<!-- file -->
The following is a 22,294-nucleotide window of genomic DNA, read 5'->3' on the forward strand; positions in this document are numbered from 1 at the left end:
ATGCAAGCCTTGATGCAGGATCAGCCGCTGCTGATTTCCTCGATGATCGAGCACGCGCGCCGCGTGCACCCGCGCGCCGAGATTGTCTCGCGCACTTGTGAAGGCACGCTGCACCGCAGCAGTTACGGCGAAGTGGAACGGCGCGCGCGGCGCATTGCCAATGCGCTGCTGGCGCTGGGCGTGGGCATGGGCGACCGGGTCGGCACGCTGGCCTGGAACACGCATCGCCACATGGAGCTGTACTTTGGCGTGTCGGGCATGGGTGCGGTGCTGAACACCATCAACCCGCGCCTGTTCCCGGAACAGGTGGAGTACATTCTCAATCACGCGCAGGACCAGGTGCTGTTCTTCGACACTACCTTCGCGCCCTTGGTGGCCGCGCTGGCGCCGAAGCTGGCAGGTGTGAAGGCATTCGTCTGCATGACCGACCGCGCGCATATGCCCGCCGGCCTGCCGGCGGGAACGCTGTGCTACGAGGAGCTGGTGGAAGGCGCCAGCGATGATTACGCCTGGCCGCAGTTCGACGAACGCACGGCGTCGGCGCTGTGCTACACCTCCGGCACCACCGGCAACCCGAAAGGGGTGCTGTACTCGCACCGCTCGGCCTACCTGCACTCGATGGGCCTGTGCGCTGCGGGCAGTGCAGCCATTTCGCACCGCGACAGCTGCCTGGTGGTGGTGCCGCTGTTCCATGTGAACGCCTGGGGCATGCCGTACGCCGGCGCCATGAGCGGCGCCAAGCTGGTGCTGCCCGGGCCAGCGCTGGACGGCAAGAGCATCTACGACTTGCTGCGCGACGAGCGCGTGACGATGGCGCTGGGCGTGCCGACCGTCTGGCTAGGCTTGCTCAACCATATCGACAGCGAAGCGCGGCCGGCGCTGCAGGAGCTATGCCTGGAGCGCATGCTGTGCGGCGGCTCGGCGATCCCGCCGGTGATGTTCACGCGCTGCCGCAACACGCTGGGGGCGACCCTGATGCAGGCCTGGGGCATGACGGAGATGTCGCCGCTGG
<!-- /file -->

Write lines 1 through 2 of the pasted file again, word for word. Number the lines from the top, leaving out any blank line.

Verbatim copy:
The following is a 22,294-nucleotide window of genomic DNA, read 5'->3' on the forward strand; positions in this document are numbered from 1 at the left end:
ATGCAAGCCTTGATGCAGGATCAGCCGCTGCTGATTTCCTCGATGATCGAGCACGCGCGCCGCGTGCACCCGCGCGCCGAGATTGTCTCGCGCACTTGTGAAGGCACGCTGCACCGCAGCAGTTACGGCGAAGTGGAACGGCGCGCGCGGCGCATTGCCAATGCGCTGCTGGCGCTGGGCGTGGGCATGGGCGACCGGGTCGGCACGCTGGCCTGGAACACGCATCGCCACATGGAGCTGTACTTTGGCGTGTCGGGCATGGGTGCGGTGCTGAACACCATCAACCCGCGCCTGTTCCCGGAACAGGTGGAGTACATTCTCAATCACGCGCAGGACCAGGTGCTGTTCTTCGACACTACCTTCGCGCCCTTGGTGGCCGCGCTGGCGCCGAAGCTGGCAGGTGTGAAGGCATTCGTCTGCATGACCGACCGCGCGCATATGCCCGCCGGCCTGCCGGCGGGAACGCTGTGCTACGAGGAGCTGGTGGAAGGCGCCAGCGATGATTACGCCTGGCCGCAGTTCGACGAACGCACGGCGTCGGCGCTGTGCTACACCTCCGGCACCACCGGCAACCCGAAAGGGGTGCTGTACTCGCACCGCTCGGCCTACCTGCACTCGATGGGCCTGTGCGCTGCGGGCAGTGCAGCCATTTCGCACCGCGACAGCTGCCTGGTGGTGGTGCCGCTGTTCCATGTGAACGCCTGGGGCATGCCGTACGCCGGCGCCATGAGCGGCGCCAAGCTGGTGCTGCCCGGGCCAGCGCTGGACGGCAAGAGCATCTACGACTTGCTGCGCGACGAGCGCGTGACGATGGCGCTGGGCGTGCCGACCGTCTGGCTAGGCTTGCTCAACCATATCGACAGCGAAGCGCGGCCGGCGCTGCAGGAGCTATGCCTGGAGCGCATGCTGTGCGGCGGCTCGGCGATCCCGCCGGTGATGTTCACGCGCTGCCGCAACACGCTGGGGGCGACCCTGATGCAGGCCTGGGGCATGACGGAGATGTCGCCGCTGG